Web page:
We had planned for our California vacation for months, back to one of our favorite spots, a small coastal town in the central part of the state. A charming small motel, just across the street from the ocean, big red Adirondack chairs facing the surf where we have eaten breakfast and sat and let our souls be refreshed. Ahh!!
But then trouble appeared. The wildfires started and as the date got closer, we knew it would not be a good idea to go. How disappointing! We scrapped our plans and brainstormed for alternatives. I had the days off from work, we just needed a place. We decided to go to Seaside, Oregon. So, on Labor Day, off we went on a quick one-hour plane ride to Portland to grab a rental car. In the pandemic, we didn’t know what to expect, but what we saw shocked us. Our change of destination plans could not be compared for the trouble for the travel industry; it stared at us. The Portland airport was virtually deserted, the tunnel to the rental car counters was totally vacant, and the entire rental car facility had one customer for all of the companies…us. Trouble for a lot of people.
“Lord, we’re here for a respite!” we moaned.
The trip to Seaside was beautiful and uneventful. The hotel was great, the weather was gorgeous the day we arrived, and we enjoyed the day and evening. But the night was a different story. You may have read that only a couple times every century, something unique happens. The wind, normally coming off the ocean, turns around and comes from the east. And we were there at just the right (wrong?) time to experience that historical event. That night, the wind howled from the east at up to 70 mph, blowing against our door which was at the end of an open hallway which faced east in a noisy racket that prevented sleep, the electricity went out, and it brought with it the smoke from Oregon wildfires; the very thing we were trying to avoid! Smoke enveloped Seaside. Trouble again. “Lord, we’re here for a respite!” we moaned. California original plans gone. Alternative plans not looking so good either. Tuesday we awoke to lung-choking air. But hey, Cannon Beach shopping, the back-up plan! So a quick trip…to an abandoned downtown. Trouble again. Trees had fallen on power lines and the entire town was without electricity and would be the rest of the day. Let’s try option 3. Back to the hotel, walk around a bit, read and shake our heads.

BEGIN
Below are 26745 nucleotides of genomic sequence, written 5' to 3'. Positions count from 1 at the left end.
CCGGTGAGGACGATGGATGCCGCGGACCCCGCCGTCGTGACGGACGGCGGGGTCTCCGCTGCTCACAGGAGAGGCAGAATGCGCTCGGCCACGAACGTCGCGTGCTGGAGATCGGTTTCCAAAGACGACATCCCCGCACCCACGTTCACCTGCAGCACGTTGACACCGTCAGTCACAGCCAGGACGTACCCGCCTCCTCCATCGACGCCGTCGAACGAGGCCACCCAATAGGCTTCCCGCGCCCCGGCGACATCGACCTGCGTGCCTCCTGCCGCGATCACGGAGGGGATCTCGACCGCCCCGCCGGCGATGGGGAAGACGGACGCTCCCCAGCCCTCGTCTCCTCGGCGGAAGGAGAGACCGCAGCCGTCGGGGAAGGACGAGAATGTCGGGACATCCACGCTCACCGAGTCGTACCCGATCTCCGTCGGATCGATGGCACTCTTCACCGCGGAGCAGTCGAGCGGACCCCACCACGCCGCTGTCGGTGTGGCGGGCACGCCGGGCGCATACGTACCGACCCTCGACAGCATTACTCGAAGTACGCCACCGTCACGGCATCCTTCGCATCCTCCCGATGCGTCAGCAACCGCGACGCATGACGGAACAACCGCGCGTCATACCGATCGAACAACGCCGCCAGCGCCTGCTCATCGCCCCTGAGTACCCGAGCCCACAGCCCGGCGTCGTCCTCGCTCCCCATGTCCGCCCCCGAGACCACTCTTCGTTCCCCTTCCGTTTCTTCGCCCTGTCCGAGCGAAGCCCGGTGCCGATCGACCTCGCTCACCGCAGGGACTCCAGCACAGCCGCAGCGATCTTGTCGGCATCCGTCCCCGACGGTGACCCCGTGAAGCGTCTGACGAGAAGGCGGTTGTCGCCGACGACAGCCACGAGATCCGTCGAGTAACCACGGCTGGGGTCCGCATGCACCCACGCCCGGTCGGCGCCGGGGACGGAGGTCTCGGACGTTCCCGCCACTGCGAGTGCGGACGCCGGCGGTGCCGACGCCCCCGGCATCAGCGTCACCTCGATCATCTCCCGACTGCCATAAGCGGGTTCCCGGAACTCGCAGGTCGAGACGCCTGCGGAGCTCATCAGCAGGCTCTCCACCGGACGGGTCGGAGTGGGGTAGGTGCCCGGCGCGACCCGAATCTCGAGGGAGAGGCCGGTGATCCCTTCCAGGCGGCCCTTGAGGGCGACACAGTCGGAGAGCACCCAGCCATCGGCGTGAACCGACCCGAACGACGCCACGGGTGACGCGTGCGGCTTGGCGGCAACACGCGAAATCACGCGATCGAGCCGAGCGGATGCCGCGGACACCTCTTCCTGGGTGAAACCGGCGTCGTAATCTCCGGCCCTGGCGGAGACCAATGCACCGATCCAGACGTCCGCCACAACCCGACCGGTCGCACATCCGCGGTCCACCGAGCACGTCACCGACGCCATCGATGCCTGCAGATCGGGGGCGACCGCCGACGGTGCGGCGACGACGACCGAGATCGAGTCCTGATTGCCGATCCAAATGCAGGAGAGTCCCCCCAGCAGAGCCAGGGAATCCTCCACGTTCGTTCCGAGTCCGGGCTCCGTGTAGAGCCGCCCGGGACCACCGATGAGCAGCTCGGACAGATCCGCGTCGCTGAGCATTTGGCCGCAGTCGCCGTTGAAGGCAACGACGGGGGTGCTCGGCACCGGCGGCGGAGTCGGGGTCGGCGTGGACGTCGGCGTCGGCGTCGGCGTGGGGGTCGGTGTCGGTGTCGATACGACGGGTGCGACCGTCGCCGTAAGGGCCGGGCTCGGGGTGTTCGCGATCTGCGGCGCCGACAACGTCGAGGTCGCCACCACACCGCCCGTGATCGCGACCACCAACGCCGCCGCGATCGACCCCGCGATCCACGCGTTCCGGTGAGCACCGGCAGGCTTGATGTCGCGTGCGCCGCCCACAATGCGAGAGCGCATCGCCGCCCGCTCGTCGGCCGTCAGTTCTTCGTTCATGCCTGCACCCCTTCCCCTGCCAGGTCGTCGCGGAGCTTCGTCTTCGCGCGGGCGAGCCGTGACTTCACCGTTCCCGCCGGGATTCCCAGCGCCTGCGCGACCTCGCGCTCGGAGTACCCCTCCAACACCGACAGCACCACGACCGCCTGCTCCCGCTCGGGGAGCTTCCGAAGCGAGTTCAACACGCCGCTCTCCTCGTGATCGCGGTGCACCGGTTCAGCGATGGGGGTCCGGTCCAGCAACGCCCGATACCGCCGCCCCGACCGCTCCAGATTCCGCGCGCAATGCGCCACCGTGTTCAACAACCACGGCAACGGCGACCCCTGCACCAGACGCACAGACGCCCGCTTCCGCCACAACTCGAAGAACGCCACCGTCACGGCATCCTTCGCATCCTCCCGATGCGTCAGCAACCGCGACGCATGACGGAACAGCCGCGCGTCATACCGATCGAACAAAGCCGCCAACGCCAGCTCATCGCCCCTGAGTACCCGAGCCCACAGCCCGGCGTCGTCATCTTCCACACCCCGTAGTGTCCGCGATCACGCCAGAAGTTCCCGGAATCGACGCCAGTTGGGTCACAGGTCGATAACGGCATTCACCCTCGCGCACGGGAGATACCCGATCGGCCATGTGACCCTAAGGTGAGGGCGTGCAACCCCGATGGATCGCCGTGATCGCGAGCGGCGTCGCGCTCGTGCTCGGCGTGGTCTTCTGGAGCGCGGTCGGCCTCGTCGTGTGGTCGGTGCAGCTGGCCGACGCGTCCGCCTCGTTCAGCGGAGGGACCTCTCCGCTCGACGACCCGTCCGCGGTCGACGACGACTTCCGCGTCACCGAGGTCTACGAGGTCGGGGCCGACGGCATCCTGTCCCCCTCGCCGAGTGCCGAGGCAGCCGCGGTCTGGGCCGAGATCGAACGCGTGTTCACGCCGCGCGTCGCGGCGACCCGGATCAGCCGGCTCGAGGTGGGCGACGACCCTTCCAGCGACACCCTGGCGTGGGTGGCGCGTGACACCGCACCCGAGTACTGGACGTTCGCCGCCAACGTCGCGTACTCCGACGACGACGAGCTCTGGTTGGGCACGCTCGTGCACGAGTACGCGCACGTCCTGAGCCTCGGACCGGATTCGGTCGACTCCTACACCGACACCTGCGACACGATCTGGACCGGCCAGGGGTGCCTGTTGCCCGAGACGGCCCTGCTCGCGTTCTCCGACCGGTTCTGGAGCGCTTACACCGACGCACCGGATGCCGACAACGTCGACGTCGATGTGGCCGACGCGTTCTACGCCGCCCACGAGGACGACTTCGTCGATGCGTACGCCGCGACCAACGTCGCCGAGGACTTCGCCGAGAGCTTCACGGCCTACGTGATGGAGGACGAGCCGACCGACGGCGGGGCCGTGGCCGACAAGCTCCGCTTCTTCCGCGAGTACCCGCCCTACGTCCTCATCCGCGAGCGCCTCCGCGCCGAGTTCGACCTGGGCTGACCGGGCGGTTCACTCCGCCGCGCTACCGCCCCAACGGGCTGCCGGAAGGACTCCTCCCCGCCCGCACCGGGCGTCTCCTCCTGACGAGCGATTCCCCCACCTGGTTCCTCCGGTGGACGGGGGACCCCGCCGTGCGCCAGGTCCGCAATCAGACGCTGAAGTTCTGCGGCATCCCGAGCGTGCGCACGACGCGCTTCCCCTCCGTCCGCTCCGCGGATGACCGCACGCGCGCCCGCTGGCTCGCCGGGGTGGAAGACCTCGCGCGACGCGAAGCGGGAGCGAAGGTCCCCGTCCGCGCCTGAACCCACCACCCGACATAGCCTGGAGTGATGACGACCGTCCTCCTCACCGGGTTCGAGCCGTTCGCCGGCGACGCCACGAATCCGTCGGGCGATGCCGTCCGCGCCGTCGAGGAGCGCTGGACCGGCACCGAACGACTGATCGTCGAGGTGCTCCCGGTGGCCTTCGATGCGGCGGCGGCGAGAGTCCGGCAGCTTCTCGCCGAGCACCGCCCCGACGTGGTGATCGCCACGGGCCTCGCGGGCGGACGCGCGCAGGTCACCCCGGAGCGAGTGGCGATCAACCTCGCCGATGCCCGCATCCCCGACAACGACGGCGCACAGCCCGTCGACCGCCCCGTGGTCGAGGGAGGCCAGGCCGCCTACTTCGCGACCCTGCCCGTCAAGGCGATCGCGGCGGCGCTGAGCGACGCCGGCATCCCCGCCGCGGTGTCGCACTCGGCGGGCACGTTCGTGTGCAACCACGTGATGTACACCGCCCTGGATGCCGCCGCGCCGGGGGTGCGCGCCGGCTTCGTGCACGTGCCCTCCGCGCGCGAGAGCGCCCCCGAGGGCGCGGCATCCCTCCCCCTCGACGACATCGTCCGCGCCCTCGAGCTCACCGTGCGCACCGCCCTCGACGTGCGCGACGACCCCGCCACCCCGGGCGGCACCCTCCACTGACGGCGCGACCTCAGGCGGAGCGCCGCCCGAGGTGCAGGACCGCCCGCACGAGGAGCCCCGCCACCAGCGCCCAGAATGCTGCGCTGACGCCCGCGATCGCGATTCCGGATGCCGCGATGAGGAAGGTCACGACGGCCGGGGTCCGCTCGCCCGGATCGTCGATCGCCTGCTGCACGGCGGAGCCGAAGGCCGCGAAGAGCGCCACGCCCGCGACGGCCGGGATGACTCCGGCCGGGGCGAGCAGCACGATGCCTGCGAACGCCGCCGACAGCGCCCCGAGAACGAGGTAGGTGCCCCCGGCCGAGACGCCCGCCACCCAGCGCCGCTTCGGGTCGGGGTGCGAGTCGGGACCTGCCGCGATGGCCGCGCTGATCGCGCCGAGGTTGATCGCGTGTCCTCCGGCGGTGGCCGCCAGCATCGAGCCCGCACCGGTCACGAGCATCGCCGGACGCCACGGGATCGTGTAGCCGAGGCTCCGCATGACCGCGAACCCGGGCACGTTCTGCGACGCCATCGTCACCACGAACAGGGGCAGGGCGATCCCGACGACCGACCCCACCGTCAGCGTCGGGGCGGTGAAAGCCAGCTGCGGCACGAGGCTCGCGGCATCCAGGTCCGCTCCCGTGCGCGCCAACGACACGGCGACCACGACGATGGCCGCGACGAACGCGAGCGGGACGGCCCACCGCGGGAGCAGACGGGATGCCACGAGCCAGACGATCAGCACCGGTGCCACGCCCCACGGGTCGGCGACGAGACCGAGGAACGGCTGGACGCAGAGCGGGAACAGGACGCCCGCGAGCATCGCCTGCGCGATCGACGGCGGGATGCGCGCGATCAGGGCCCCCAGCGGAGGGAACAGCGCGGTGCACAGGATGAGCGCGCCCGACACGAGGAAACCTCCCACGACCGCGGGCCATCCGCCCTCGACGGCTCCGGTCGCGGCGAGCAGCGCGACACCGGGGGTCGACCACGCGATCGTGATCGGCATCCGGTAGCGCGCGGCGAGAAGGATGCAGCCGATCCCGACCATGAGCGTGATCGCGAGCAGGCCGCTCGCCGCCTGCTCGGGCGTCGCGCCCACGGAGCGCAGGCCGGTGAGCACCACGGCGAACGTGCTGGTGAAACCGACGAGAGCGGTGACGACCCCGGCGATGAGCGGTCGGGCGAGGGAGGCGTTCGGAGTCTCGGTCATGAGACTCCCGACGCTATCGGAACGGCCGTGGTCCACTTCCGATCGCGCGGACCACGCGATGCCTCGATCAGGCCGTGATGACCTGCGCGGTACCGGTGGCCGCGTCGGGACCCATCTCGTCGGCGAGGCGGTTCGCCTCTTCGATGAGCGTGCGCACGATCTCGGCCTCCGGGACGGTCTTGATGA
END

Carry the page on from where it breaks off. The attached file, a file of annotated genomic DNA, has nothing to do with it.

Wednesday brought calm winds and glorious temperatures and sunny skies. Thank you, Lord! It was a day to treasure. Hopefully Thursday will be the same, we thought, but no. The winds now shifted back to the west, in from the ocean. Sounds nice, but remember all the smoke that came from the east on Tuesday? It was carried out into the sea, and with the wind change, it now went into reverse mode to blanket us again.
We sure felt like trouble was following us on this year’s trip. But I guess that is not really so unusual. I sometimes think that trouble follows me wherever I go. How about you?
I find it interesting how many of the songs we sing reflect longing for release of the struggles and pain of life. Sometimes health, sometimes deep grief, sometimes economic fright, sometimes relationship stresses, sometimes just the day-by-day experience. At FBC, we often sing:
Your plans are still to prosper, You have not forgotten us;
You’re with us in the fire and the flood.
You’re faithful forever, perfect in love,
You are sovereign over us.
Did you catch it? “In the fire and the flood.” Every time we sing this, a figurative fire and flood of memories come to my mind and I am often moved to tears and can’t finish singing the song. Marty and I have both have had some significant health problems; Marty is a cancer survivor which had an uncertain prognosis at the time, and I have the chronic disease of epilepsy which limits my activities and nearly sent me to heaven several years ago. And we’ve not been immune from relationship pains with family and friends, for employment challenges, and all the stuff of life. And I know you are the same.
The tough stuff is there for a reason.…It takes courage and honesty to stop for a minute to face those words.